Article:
A former Lutheran pastor sharing thoughts on faith and life. Please join the conversation! I love your comments!

Thursday, December 6, 2012

Christian Cynicism at Christmas

The Christian church seems cynical at Christmas time.  We see all sorts of people excited for Christmas, throwing themselves into the festivities of a church related season and we grumble about materialism, grouch about particular forms of greeting, bemoan abbreviations, and in general hold everyone’s motives as suspect.  

Surely there is much materialism rampant in our culture year round and heightened in this season.  Some are just in it for the festivities and excitement Christmas brings.  Yet I think there is more to it than that.  

Consider Christmas music.  I love, love, love Christmas music.  There are so many beautiful songs surrounding this time of year.  Easter songs seem few and far between in comparison.  Sure, this could be due to sentimentality.  Singing of a baby is so sweet and cuddly.  Yet Easter has victory and triumph going for it, things one would think would sell well in our society.  

I wonder if the appeal of Christmas songs over Easter songs is because we are living more of a Christmas reality rather than an Easter one.  We have not triumphed in this life.  Sorrow is still a stark reality.  Hope seems fragile and precious, to be cradled and protected.  We still hear the cries of the children and mothers and fathers, weeping and moaning over the Slaughter of the Innocents.  Triumph?  No, not yet.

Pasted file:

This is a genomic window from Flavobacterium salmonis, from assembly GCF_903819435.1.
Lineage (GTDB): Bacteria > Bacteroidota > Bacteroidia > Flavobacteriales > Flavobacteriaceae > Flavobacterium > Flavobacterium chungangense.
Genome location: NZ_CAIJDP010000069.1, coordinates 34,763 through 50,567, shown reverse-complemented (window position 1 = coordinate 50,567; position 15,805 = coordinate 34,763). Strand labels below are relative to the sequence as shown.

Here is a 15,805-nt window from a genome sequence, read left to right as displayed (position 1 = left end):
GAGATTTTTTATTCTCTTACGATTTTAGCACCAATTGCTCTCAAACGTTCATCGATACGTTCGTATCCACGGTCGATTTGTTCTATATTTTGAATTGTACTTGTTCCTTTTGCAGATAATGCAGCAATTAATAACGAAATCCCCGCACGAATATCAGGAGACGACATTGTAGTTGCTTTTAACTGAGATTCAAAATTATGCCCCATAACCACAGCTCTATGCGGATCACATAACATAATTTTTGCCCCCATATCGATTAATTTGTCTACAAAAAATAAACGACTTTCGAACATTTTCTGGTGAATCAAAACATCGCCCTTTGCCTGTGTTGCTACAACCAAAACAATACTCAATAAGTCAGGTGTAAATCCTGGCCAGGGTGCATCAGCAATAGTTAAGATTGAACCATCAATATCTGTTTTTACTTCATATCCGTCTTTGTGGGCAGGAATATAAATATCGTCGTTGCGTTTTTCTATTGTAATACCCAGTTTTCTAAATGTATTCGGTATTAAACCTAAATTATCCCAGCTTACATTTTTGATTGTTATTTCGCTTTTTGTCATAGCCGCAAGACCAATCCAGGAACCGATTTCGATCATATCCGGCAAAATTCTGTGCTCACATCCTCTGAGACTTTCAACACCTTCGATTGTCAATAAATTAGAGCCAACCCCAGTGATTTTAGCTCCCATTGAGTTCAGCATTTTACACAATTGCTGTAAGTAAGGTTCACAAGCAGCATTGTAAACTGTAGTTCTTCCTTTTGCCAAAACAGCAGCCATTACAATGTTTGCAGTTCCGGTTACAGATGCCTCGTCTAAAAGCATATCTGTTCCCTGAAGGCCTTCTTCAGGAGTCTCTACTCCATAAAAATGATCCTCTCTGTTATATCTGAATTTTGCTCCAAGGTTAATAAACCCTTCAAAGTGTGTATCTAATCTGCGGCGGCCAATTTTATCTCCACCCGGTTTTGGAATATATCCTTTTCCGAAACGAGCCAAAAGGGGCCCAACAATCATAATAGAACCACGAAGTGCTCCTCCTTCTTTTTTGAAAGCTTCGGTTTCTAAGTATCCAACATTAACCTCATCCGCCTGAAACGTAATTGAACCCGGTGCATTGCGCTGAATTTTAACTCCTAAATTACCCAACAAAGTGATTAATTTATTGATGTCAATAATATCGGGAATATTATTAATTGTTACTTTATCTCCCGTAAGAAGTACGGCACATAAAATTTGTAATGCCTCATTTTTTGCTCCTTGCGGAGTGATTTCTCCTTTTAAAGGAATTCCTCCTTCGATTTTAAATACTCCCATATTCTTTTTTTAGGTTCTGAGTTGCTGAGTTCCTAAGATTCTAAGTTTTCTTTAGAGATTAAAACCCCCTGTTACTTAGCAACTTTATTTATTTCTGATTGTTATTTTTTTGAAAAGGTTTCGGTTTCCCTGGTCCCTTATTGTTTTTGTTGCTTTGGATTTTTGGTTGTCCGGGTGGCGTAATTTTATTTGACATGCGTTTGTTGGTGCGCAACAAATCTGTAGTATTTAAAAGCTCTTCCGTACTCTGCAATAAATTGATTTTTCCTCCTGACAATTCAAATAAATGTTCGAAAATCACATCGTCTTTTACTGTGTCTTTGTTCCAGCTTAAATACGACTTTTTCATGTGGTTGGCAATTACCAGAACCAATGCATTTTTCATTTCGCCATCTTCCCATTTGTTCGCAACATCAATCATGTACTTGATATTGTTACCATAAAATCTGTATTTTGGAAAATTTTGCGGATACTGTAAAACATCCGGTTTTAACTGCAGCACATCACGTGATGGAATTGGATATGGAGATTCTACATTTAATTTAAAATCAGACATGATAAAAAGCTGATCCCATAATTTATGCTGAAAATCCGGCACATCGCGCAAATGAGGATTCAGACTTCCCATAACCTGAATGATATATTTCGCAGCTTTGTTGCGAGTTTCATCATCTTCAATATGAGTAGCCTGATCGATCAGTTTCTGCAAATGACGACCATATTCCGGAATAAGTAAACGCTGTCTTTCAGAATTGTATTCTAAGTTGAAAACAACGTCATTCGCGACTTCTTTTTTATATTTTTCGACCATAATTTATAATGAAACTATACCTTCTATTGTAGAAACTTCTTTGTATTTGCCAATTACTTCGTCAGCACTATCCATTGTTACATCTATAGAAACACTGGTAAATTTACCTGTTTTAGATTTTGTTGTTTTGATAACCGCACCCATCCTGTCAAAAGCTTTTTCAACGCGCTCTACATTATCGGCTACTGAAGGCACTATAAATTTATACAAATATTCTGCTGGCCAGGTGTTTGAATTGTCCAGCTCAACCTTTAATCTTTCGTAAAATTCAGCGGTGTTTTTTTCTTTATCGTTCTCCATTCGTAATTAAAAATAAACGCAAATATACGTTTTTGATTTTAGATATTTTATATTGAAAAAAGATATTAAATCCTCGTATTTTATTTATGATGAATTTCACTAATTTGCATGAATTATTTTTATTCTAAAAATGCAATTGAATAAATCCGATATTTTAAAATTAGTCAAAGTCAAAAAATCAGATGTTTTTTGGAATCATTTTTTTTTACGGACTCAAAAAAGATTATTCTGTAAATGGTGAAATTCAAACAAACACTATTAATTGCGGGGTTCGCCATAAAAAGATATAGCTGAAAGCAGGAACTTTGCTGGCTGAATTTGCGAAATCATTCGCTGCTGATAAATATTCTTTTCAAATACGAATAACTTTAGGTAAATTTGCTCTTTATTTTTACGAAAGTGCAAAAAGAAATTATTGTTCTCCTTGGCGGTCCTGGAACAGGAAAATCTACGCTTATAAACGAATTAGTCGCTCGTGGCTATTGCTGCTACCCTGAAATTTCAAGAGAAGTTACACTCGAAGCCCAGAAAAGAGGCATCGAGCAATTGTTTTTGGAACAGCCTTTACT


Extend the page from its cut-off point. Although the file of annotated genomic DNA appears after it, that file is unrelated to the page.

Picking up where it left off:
Hope though, maybe there is hope to be found if we look hard enough.  Maybe we can find the small tender hope somewhere in this mess.  So, we sing songs which speak to the longing for hope.  We sing songs which whisper precious lullabies to a world captured by the insomnia of worry.  We sing loud and boisterous songs of profound joy amidst the clanging of consumerism. I suspect there is more behind our love of Christmas than sentimentality.  Deep down Christmas speaks to a desperate hope within us. 

Perhaps the Christian church could set aside cynicism and recognize this longing for hope whether it greets us with “Happy Holidays,” “Happy Hannukah,” “w’sup,” or a mere nob of acknowledgement. 

Hope seems small and fragile, like a babe in a manger, in this world.  Yet, I have a suspicion hope’s presence is more akin to a tenacious carpenter laboring to build bonds of love and unity.  Not so fragile.  Not so small.  May we all embrace opportunities for service and compassion this season so that this suspicion is affirmed and hope is stronger than we think. 

by Sheri Ellwood

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